OneDrive ADMX files (download)

When you want to migrate an older environment to Office 365 and OneDrive, you might miss the OneDrive GPO settings. Unfortunately Microsoft hasn’t release the download of the ADMX files. You will need to grab them manually from a recent Windows 10 machine, and import them in the right location.

Since I like to simplify things, I thought it might be convenient to create a prepared ADMX ZIP file with all necessary files, ready for extraction. So here is a link to download OneDrive ADMX files. Just simply extract the proper folders to the following location:

Local Domain Controller store:
C:\Windows\PolicyDefinitions\

Central Active Directory store:
\\<your domain>\sysvol\<your domain>\Policies\PolicyDefinitions\

Microsoft adds IPv6 support for Azure VNets (Preview)

Today I noticed a new checkbox in the Azure Portal. Microsoft has released IPv6 in the Public preview for Azure VNets. Virtual machines will be equipped with a dual-stack IP connectivity. Meaning both will be available. With the ending of IPv4 addresses it makes IPv6 mandatory for everybody.

The new checkbox in Azure

From the Azure portal you can now add IPv6 address to the address scope on the VNet level.

The following diagram shows how IPv6 works as a dual-stack next to IPv4

Continue reading “Microsoft adds IPv6 support for Azure VNets (Preview)”

Lock down Microsoft Team creation (Manual)

By default everyone may create a new team in Microsoft Teams. As an organisation admin you might want to control this, or release it a some point. With this manual you should be able to lock down team creation to users that are member of a Azure AD Security group.

STEP 1: First we will need to install the Preview version of the Azure Active Directory PowerShell module for Graph. Open a PowerShell window with Adminstrator privileges and run the following 2 commands:

Uninstall-Module AzureAD
Install-Module AzureADPreview

STEP 2: Now we will need to connect to Azure-AD to perform the necessary actions. Sign in with an admin account when prompted.

#Connect to AAD
$AzureAdCred = Get-Credential 
Connect-AzureAD -Credential $AzureAdCred

STEP 3: In Azure AD using the Azure portal (https://portal.azure.com), create a new security group.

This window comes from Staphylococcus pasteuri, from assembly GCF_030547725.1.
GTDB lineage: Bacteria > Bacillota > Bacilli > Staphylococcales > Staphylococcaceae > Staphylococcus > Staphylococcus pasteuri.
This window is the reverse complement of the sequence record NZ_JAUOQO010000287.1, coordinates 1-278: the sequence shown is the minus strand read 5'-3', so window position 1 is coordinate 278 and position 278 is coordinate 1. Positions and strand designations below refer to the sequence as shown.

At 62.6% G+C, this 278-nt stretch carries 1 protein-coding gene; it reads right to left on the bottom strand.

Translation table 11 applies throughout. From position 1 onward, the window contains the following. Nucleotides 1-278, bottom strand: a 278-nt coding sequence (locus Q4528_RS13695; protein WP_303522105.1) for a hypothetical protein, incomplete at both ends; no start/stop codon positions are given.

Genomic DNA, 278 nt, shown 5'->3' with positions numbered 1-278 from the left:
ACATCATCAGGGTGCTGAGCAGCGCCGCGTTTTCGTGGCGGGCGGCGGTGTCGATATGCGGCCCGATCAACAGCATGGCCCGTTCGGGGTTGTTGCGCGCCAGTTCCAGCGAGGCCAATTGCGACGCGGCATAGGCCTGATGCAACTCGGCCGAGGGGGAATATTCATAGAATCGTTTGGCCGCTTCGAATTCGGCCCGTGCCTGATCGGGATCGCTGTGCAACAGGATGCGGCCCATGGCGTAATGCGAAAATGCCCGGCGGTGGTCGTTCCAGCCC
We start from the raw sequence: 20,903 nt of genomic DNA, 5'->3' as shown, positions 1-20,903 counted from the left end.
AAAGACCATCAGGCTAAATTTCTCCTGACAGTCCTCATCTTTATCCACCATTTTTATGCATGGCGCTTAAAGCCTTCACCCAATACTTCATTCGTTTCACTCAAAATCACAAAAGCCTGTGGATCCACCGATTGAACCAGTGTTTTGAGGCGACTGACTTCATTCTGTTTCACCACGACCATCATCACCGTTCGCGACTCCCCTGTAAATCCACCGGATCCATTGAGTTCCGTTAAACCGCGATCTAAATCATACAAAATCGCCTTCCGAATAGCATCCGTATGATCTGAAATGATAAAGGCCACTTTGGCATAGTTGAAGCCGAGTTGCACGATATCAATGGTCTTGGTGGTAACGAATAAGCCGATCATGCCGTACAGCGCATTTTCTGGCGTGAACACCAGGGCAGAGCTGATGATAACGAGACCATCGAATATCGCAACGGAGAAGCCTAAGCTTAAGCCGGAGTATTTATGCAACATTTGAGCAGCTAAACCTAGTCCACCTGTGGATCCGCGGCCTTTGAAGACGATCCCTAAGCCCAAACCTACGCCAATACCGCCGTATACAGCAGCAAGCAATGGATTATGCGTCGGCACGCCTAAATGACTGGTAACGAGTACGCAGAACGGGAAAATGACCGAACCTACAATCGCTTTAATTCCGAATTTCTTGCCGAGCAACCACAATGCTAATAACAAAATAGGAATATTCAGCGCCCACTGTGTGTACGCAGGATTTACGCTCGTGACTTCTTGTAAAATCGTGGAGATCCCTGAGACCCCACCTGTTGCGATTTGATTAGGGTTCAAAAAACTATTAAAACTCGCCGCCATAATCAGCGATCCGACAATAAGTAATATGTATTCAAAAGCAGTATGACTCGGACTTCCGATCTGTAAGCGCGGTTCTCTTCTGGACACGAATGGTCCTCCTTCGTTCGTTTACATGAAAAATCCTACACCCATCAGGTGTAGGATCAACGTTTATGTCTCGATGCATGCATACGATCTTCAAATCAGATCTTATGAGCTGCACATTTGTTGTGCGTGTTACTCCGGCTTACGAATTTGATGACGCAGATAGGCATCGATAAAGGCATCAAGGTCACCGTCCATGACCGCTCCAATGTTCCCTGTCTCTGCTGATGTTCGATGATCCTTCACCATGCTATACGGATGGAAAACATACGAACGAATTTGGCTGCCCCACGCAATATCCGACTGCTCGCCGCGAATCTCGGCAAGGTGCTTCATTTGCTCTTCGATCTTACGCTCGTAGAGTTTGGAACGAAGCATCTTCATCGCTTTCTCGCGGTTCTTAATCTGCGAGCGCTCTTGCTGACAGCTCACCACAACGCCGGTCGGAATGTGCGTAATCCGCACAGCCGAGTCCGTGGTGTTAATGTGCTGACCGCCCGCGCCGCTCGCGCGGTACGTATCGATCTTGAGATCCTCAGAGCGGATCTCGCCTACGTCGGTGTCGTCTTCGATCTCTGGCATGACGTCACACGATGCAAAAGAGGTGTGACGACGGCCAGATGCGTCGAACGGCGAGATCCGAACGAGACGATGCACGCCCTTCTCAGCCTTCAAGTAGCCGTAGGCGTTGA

STEP 4: Enter the name of your security group on the top line, and run the following script.

$GroupName = "Your Security Group Name"
$AllowGroupCreation = "False"

$settingsObjectID = (Get-AzureADDirectorySetting | Where-object -Property Displayname -Value "Group.Unified" -EQ).id
 if(!$settingsObjectID)
 {
       $template = Get-AzureADDirectorySettingTemplate | Where-object {$_.displayname -eq "group.unified"}
     $settingsCopy = $template.CreateDirectorySetting()
     New-AzureADDirectorySetting -DirectorySetting $settingsCopy
     $settingsObjectID = (Get-AzureADDirectorySetting | Where-object -Property Displayname -Value "Group.Unified" -EQ).id
 }
 $settingsCopy = Get-AzureADDirectorySetting -Id $settingsObjectID
 $settingsCopy["EnableGroupCreation"] = $AllowGroupCreation
 if($GroupName)
 {
     $settingsCopy["GroupCreationAllowedGroupId"] = (Get-AzureADGroup -SearchString $GroupName).objectid
 }
  else {
 $settingsCopy["GroupCreationAllowedGroupId"] = $GroupName
 }
 Set-AzureADDirectorySetting -Id $settingsObjectID -DirectorySetting $settingsCopy
 (Get-AzureADDirectorySetting -Id $settingsObjectID).Values

The result of the script should give you the updated settings. On the last line you should see EnableGroupCreation. If you want to reverse this setting. Just simply change the following line to True and run the entire script:

$AllowGroupCreation = “True”

If you want another security group, rerun the script with the new group name.